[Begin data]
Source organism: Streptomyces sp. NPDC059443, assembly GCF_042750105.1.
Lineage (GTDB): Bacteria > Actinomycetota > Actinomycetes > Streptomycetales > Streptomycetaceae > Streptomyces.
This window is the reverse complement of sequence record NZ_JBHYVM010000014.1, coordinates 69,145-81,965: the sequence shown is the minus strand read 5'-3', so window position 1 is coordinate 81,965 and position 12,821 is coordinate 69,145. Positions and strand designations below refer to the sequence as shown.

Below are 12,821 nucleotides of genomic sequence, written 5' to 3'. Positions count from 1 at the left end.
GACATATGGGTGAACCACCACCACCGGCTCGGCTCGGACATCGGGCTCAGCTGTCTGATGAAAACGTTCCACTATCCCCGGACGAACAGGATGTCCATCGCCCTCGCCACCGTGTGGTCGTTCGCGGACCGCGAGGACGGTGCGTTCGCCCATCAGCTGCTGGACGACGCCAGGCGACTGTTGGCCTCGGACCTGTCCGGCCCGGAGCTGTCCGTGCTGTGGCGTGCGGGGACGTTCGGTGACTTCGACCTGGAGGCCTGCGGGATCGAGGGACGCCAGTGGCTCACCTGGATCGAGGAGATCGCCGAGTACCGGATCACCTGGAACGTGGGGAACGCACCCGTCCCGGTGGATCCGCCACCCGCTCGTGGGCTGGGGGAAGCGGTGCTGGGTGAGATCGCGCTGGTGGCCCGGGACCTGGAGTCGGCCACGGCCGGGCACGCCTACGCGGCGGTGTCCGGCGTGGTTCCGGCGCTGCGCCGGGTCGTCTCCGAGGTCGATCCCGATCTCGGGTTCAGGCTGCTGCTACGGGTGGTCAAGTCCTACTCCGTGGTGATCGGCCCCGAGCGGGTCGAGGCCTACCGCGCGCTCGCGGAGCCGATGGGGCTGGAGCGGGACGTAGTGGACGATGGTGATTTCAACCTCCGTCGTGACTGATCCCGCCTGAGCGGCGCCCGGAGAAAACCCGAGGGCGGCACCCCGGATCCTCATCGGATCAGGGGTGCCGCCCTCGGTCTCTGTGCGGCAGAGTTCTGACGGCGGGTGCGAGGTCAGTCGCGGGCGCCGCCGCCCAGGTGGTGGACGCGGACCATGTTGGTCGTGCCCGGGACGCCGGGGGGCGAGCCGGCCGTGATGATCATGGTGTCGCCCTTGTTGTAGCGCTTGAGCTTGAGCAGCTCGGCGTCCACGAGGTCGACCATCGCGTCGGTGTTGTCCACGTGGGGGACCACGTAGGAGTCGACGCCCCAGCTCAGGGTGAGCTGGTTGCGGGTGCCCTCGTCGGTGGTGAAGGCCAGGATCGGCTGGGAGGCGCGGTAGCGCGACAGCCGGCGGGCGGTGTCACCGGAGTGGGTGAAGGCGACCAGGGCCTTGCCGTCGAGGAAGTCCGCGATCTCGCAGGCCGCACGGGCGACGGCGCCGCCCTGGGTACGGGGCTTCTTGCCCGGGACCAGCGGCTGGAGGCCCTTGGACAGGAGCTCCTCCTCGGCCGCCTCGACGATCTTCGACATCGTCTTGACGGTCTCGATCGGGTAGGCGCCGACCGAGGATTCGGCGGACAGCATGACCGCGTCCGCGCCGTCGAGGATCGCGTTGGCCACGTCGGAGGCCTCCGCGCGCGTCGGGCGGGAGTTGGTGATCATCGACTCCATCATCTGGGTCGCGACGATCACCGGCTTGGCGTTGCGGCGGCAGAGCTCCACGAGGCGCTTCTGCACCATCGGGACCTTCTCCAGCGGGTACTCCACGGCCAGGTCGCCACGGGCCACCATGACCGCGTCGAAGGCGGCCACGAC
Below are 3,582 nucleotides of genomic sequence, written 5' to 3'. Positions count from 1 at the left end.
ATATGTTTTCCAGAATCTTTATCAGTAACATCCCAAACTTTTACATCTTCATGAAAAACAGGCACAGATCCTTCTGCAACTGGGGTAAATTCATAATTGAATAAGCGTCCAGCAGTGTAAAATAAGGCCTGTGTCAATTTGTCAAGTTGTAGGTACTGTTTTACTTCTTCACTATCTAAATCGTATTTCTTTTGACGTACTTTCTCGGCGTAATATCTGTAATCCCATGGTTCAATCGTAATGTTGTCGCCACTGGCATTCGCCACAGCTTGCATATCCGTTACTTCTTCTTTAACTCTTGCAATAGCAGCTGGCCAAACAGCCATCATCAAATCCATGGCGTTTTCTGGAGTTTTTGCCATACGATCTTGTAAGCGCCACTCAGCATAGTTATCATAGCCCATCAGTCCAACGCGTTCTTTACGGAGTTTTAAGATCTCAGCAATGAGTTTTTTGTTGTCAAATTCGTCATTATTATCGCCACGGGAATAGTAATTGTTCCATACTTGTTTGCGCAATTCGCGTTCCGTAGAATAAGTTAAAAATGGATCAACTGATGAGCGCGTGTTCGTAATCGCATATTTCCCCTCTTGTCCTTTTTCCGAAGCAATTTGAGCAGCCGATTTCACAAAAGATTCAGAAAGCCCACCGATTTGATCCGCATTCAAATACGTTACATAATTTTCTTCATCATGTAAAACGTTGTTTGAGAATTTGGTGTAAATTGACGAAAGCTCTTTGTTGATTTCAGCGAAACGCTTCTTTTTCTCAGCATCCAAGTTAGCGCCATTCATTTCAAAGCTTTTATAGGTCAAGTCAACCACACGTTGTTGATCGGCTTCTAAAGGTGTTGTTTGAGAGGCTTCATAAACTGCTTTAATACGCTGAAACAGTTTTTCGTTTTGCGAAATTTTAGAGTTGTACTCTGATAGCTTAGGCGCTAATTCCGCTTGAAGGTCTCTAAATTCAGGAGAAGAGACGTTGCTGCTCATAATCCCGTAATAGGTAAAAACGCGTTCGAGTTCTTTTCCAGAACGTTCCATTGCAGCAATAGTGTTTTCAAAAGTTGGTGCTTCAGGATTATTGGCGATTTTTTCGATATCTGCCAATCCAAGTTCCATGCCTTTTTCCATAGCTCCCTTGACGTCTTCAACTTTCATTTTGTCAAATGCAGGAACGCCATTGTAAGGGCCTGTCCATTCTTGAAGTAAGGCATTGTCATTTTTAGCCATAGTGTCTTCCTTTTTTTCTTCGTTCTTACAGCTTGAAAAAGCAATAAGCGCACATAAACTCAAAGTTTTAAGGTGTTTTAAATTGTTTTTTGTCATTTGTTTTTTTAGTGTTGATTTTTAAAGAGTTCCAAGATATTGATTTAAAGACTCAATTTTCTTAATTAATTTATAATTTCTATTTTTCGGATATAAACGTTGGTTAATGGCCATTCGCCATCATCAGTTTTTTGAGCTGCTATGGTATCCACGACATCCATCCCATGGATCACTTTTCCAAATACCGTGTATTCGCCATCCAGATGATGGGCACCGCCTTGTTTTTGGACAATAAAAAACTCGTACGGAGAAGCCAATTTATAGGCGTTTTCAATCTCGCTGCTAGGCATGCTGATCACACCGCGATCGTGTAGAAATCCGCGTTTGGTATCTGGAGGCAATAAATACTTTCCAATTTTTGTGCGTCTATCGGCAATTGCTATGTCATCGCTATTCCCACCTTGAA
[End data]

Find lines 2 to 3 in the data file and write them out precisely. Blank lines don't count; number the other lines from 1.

Lineage (GTDB): Bacteria > Actinomycetota > Actinomycetes > Streptomycetales > Streptomycetaceae > Streptomyces.
This window is the reverse complement of sequence record NZ_JBHYVM010000014.1, coordinates 69,145-81,965: the sequence shown is the minus strand read 5'-3', so window position 1 is coordinate 81,965 and position 12,821 is coordinate 69,145. Positions and strand designations below refer to the sequence as shown.